When you’re stuck at an intersection during rush hour traffic, do you feel inspired by your surroundings? Most people would say no, but after seeing artist Peter Gorman’s work, you may change your mind.
After an 11,000 mile solo bike ride across North America, Gorman, a Syracuse native, became inspired by the urban geography of intersections throughout his trip. Beginning in September 2014, Gorman rode from Boston to Key West before heading to San Diego and Vancouver. From there, he rode all the way to Boston.
Once he returned home, Gorman's intersection-inspired designs became a full time gig.
"After my bike trip, I worked as a database specialist at a local nonprofit while running the Etsy store as a side hobby,” he says. “When the intersection designs took off, it was the boost I needed to make my side hobby a full-time thing.”
So, are people really intrigued by intersections? Apparently they are. Comments from fans affectionately compare the designs to Nordic Runes, Kanji symbols, break dancers, yoga poses, and even Blair Witch symbols.
“It's been so much fun to connect with people in cities all across the country. I've heard so many horror stories about driving and biking these intersections and it's been really funny to hear what people see in the shapes,” Gorman says. “Just a few months ago, I received an order from a boutique hotel in Chicago for 55 prints—one for each room. I also continue to get requests for new cities, so I plan to keep designing!”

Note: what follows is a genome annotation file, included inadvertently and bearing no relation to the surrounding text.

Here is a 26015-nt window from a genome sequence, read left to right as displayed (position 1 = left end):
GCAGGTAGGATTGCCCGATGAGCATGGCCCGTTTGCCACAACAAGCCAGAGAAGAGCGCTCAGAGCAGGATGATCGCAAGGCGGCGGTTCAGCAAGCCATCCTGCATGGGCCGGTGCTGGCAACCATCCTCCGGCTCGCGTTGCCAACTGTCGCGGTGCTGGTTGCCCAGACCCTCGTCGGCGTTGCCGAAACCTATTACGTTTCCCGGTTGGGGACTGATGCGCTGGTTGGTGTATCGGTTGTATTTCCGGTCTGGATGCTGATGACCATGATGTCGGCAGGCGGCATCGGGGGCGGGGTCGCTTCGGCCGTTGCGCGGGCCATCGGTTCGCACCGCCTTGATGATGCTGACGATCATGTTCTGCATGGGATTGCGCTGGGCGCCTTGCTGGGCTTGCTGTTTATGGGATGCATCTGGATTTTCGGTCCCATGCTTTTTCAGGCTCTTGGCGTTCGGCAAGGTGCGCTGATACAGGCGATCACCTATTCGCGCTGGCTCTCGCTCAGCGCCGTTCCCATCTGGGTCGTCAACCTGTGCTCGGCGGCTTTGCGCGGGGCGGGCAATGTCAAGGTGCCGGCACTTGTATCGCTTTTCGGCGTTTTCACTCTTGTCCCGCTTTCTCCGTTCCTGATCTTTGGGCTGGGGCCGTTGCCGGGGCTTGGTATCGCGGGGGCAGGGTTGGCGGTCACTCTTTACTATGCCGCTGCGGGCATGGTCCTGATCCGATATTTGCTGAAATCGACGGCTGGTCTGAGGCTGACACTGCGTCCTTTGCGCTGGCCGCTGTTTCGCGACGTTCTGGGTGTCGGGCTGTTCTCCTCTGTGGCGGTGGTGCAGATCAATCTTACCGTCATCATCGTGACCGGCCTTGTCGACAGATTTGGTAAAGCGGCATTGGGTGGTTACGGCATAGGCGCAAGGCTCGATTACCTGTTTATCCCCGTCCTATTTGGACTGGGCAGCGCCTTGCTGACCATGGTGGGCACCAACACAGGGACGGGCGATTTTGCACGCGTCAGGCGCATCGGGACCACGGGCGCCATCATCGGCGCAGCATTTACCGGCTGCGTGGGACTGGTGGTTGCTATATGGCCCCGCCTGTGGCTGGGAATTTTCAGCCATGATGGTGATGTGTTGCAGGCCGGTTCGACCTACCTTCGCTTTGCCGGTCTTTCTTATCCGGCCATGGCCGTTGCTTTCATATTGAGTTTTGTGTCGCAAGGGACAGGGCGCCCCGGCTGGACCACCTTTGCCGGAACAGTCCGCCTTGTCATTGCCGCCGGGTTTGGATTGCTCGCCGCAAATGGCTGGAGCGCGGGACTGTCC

His collection of work even includes Cincinnati. Gorman spent time studying the physical attributes and the history of the intersections he drew.
"I always do research on a city -- the history of how it's been laid out, how it's changed over the years and how people experience it day-to-day. I picked some of the most notorious intersections and browsed on a map to see which ones make interesting shapes.”
Which intersections did he choose? Here's a few:
Check out the gallery above to see these and other intersections he's done for Cincinnati, as well as intersections and maps for other cities and places in North America.
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Visit Gorman’s Etsy Store “Barely Maps” to buy his designs.